The serialized novel. It’s been around since the mid-1700’s, became wildly popular during the Victorian Era thanks to Charles Dickens, and faded from popularity around the time radio became widely available for entertainment.
Besides most of Dickens’ major novels including Oliver Twist, A Tale of Two Cities, and Great Expectations, do you know what else started as a serialized novel?
a) The Count of Monte Cristo by Alexandre Dumas
b) Uncle Tom’s Cabin by Harriet Beecher Stowe
c) The Hound of the Baskervilles by Sir Arthur Conan Doyle
d) All of the above
Which of my novels is published in the serial format?
a) Don’t Know Jack
b) Cold Justice
c) Fatal Distraction
d) False Truth: A Jordan Fox Mystery
The correct answer to both questions is…………….
For Dickens, publishing in the serial format worked well because he ended each “episode” on a cliffhanger, increasing anticipation for the next one. Yet it was all part of one complete story.
It’s the same line of thinking that compelled me to write False Truth: A Jordan Fox Mystery as a serial. Jordan Fox, the star of the mystery serial, works in the TV news business. Developing stories are the definition of her work and lifestyle (and her age, being 22!), so it made perfect sense to publish in a “developing story style” like the developing news that is her life. Each of the “episodes” leaves you wondering, “And THEN what happened?”
(All the “episodes” of False Truth: A Jordan Fox Mystery are available now. So you can even choose to binge read if you prefer. You’ll find the complete set HERE.)
In a serial, each of the books is also part of one larger, overarching mystery. Indeed, all eleven books lead to the conclusion of this mystery which begins in Book 1 and is wrapped up in Book 11: Who killed Jordan’s mother, Brenda Fox?
If you’re familiar with the hit podcast Serial, you’ll notice a trend here. Serial was also delivered as a developing story, a mystery of sorts, unfolding as it went along, with one episode per week as Sarah Koenig set out to investigate the murder of Hae Min Lee. Even Harry Potter was like a serial in that, when we read the first book, we knew there would be at least six more. The serial theme has caught on in the Young Adult genres especially, with the popularity of Divergent, Twilight, The Hunger Games… the list goes on.
So serials are making a comeback. But why?
Maybe we start by looking at why they went away in the first place. An article from The Washington Post suggests that the serial’s popularity shriveled because of the popularity of stories on radio.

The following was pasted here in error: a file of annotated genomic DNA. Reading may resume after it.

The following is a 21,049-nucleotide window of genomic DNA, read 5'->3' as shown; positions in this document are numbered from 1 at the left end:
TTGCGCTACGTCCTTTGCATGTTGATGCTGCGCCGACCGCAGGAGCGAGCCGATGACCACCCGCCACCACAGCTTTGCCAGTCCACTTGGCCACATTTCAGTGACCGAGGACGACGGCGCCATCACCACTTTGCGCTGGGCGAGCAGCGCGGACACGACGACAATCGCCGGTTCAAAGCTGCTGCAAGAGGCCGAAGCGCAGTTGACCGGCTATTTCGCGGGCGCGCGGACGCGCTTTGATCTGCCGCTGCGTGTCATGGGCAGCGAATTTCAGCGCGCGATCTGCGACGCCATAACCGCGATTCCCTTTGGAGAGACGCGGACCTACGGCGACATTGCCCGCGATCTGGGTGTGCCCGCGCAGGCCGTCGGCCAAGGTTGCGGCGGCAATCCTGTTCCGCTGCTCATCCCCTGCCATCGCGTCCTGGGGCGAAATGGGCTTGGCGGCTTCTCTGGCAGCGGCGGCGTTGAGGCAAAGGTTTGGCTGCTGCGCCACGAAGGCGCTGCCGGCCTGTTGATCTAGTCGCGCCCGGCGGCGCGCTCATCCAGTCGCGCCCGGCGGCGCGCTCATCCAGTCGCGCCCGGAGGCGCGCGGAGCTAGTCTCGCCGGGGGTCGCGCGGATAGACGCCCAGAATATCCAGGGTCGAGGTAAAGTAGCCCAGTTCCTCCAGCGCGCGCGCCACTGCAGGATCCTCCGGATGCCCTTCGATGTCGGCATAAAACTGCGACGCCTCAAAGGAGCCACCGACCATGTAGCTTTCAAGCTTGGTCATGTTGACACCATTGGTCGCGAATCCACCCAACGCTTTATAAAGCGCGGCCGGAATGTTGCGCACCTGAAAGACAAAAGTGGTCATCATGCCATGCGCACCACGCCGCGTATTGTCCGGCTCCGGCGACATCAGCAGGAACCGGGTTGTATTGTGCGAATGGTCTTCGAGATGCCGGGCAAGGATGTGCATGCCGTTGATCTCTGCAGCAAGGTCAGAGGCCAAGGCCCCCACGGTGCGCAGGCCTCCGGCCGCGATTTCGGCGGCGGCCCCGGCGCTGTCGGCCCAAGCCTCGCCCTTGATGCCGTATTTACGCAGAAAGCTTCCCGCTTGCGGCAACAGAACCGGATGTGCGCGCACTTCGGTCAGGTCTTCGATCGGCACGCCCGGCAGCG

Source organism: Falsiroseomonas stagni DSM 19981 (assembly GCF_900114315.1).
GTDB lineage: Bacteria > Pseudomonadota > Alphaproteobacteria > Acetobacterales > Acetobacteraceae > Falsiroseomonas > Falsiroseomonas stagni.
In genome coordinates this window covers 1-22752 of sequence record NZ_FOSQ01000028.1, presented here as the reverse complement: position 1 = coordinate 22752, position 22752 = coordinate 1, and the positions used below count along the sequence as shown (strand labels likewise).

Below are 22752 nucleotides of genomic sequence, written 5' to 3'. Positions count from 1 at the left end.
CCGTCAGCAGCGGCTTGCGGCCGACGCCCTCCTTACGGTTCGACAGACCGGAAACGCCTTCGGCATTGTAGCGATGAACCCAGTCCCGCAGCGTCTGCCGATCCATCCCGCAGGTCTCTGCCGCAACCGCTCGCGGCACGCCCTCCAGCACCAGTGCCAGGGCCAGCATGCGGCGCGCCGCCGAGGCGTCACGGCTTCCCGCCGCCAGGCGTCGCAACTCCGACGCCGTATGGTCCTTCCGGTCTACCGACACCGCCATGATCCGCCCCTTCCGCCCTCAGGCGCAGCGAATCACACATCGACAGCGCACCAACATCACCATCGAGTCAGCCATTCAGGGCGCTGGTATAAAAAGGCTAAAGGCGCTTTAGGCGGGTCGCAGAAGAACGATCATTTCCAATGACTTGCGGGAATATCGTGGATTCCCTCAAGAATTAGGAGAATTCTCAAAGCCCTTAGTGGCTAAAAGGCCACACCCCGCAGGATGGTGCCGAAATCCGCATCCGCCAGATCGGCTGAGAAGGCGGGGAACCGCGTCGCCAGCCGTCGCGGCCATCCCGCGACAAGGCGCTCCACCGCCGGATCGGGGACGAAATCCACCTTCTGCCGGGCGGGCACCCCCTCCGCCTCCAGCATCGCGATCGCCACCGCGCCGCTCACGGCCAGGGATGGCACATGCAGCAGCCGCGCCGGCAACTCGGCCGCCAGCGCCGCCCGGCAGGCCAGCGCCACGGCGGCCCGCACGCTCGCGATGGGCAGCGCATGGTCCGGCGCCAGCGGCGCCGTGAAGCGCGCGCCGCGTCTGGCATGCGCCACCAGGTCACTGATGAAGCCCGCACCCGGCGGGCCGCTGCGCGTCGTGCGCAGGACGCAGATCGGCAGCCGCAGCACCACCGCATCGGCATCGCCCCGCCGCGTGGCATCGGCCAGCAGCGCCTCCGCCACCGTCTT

Now, there are more options than ever to fill our free time! The options available to us have increased exponentially since the radio boom. There’s so much now that we’ve actually become ACCUSTOMED to consuming things in chapters. One term for it is “snackable content”, which I love because I think it’s so accurate.
We read a chapter here, we read another chapter there, we answer an email here, read another chapter there. Our device will alert us, one way or another, when the next episode or chapter is available. In the case of False Truth, the choice to snack or to binge is yours, since we’ve released them all now!
False Truth 3 ends on a suspenseful note as a part of a mystery serial.
False Truth: A Jordan Fox Mystery: COMPLETE SERIAL HERE
False Truth: A Jordan Fox Mystery: INDIVIDUAL BOOKS HERE
What’s your favorite form of “snackable content”?
I am fortunate that my grandparents were a bit of ‘ keeper’s ‘ in that I have many books from the late 1700s to the early 1900s. The .10 books and many serials plus original school books and a bowed L.Ron Hubbard that was one of his first. I like serial novels that continue on with a story you don’t want to end. However, there are some that should have been a single and I feel the authors are going for the $$ not the best interest of the story. Some of these new ones that are 100 pages then 3weeks later 100 pages I don’t like so much. At .99 a pop that can add up quickly.
I don’t mind serials but it’s reader beware since you have a few authors that rip the reader off based on page count and the price for each one. I will say that I have found some CIA/Espionage Thriller type serials were the authors keep the page count consistent and the same price for each one.
A also I hate it when you see authors with 342 page count books priced at a fair $5.99 and then they take advantage by publishing 40 or 49 page count books for $2.99.